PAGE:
Results for: “Burghardt, Thomas, b. 1790” (100 collections)SCUA

Morton, Cyrus

Cyrus Morton Account Book, 1828-1838.

1 vol. (0.25 linear feet).
Call no.: MS 185 bd

The physician Cyrus Morton, (1797-1873) came from a notable medical family from Plymouth County, Mass. His father Nathaniel and son Thomas were both physicians, and his sister-in-law, Julia A.W. (Drew) Winslow was one of the first female medical doctors in the Commonwealth. Morton’s second wife, Lydia Hall (Drew) Morton, was one of the first teachers at the Perkins School for the Blind, and a member of the first graduating class of the Lexington Normal School. Morton died in Halifax on May 18, 1873.

Morton’s account book contains records of frequent visits to his patients, dispensing medicine, his fees and receipts for payment (often received in kind as pigs, fish, beef, hay, wood, the use of a horse, spinning done by widows or wives, digging a well, carpentry, etc.), and a copy of a prayer in Morton’s hand. Among Morton’s patients were Timothy Wood, Stafford Sturtevant, Jacob Thompson, Capts. Knapp and Cushman, and Cyrus Munroe.

Subjects

  • Halifax (Mass.)--Social life and customs--19th centur
  • Physicians--Massachusetts--Halifax--19th century

Contributors

  • Morton, Cyrus, 1797-1873

Types of material

  • Account books

Mungo, Raymond, 1946-

Raymond Mungo Papers, 1966-2008.

6 boxes (3 linear feet).
Call no.: MS 659
Raymond Mungo, 1967
Raymond Mungo, 1967

Born in a “howling blizzard” in February 1946, Raymond Mungo became one of the most evocative writers of the 1960s counterculture. Through more than fifteen books and hundreds of articles, Mungo has brought a wry sense of humor and radical sensibility to explorations of the minds and experiences of the generation that came of age against a backdrop of the struggles for civil rights and economic justice, of student revolts, Black Power, resistance to war, and experimentation in communal living.

Consisting of the original typescripts and manuscripts of ten of Raymond Mungo’s books, along with corrected and uncorrected galleys and a small number of letters from publishers. Among the other materials in the collection are thirteen photographs of Mungo taken by Clif Garboden and Peter Simon during and immediately after his undergraduate years at Boston University; a DVD containing motion pictures of life at Packer Corners in 1969 and 1977; and an irate letter from a writer regarding the status of poems he had submitted to Liberation News Service.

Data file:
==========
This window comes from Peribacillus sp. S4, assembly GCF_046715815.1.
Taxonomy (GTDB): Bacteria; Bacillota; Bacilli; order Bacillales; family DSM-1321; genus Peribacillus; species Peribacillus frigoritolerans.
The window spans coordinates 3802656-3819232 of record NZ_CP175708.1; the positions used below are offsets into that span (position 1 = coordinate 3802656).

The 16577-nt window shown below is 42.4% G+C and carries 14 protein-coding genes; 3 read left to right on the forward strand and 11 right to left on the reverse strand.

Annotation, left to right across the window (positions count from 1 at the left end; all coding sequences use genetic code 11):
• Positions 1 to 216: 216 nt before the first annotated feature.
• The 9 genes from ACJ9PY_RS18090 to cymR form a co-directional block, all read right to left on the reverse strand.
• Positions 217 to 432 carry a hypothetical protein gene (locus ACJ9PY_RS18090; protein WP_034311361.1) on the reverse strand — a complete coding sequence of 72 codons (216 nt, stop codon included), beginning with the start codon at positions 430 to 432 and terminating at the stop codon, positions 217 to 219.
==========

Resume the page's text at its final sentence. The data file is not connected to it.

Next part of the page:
Subjects

  • Communal living--Massachusetts
  • Communal living--Vermont
  • Liberation News Service (Montague, Mass.)
  • Montague Farm Community (Mass.)
  • Nineteen Sixties
  • Packer Corners Community (Vt.)
  • Porche, Verandah

Contributors

  • Garboden, Clif
  • Mungo, Raymond, 1946-
  • Simon, Peter, 1947-

Types of material

  • Photographs

Nanney, David Ledbetter, 1925-

David Ledbetter Nanney Papers, 1948-2008.

13 boxes (6.5 linear feet).
Call no.: MS 592
Tracy M. Sonneborn
Tracy M. Sonneborn

The experimental ciliatologist David L. Nanney spent much of his career studying the protozoan Tetrahymena. Under Tracy M. Sonneborn at Indiana University, he completed a dissertation in 1951 on the mating habits of Paramecium, but soon after joining the faculty at the University of Michigan, he turned his attention to Tetrahymena. During his subsequent career in Ann Arbor (1951-1959) and at the University of Illinois (1959-1991), Nanney made a series of fundamental contributions to the cytology, genetics, developmental biology, and evolution of ciliates, influencing the work of other biologists such as Joe Frankel, Janina Kaczanowska, Linda Hufnagel, and Nicola Ricci. Since his retirement in 1991, Nanney has remained in Urbana.